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1

I've had an occasion where none of the usual tricks, reset or stty sane, worked (after accidentally calling print on a python bytearray). I had success with method 2 listed on this helpful blog. I've since created a most helpful alias: alias fix='echo -e "\033c"'


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The recode program can do this quickly even for large files, either frequency statistics either for bytes or for the characters of various character sets. E.g. to count byte frequencies: $ echo hello there > /tmp/q $ recode latin1/..count-characters < /tmp/q 1 000A LF 1 0020 SP 3 0065 e 2 0068 h 2 006C l 1 006F o 1 0072 r 1 ...


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if multiline (9 lines) solution is ok, check below hextail.sh script: #!/usr/bin/env bash #par1==buffsize, par2=xxd-columns-width, par3=sleepVal; defaults: 256 16 0 size=${1:-256}; cols=${2:-16}; cnt=0; hbuff=$(eval printf '00%.0s' {1..$size}) while true; do hbuff=${hbuff:2}$(dd bs=1 count=1 2>/dev/null | xxd -p) #shiftLeft, add 1b printf ...


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In the 1970s, UNIX had all official executables in /bin and /usr/bin was a location beneath the users home directories (e.g. /usr/dmr) that was available for any user to store own binaries that might have been of interest for others as well. The result of this open /usr/bin was a junk yard of undocumented software and so Stephen Bourne wrote a cron script ...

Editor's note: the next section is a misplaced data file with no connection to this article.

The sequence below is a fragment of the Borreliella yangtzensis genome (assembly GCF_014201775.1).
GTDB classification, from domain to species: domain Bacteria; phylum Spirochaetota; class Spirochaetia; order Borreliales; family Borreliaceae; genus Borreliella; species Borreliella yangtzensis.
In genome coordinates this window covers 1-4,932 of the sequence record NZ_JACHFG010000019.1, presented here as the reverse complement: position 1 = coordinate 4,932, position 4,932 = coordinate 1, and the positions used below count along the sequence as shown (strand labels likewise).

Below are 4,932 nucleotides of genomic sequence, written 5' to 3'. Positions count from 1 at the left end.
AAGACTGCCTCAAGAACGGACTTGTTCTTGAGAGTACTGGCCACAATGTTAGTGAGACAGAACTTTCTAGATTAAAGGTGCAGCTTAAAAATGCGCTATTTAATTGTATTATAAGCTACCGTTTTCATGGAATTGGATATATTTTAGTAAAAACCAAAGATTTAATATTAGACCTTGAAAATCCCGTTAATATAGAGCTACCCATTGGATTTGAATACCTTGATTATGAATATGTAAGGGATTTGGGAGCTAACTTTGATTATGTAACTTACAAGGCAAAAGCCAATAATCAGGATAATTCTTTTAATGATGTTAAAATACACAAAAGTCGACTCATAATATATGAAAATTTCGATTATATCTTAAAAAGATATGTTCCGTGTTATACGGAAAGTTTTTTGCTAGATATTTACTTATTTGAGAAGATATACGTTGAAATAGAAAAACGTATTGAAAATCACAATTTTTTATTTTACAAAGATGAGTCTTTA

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Just want to add little more to @chaos solution hexdump -ve '1/1 "%.2X "' input | sed 's/.*\(FF D8.*FF D9\).*/\1/' | xxd -r -p > image.jpeg I have just added space after %.2X and, between FFD8 and FFD9. This is to avoid matching the shifted pattern such as: 0f fd 80 ... 0f fd 90



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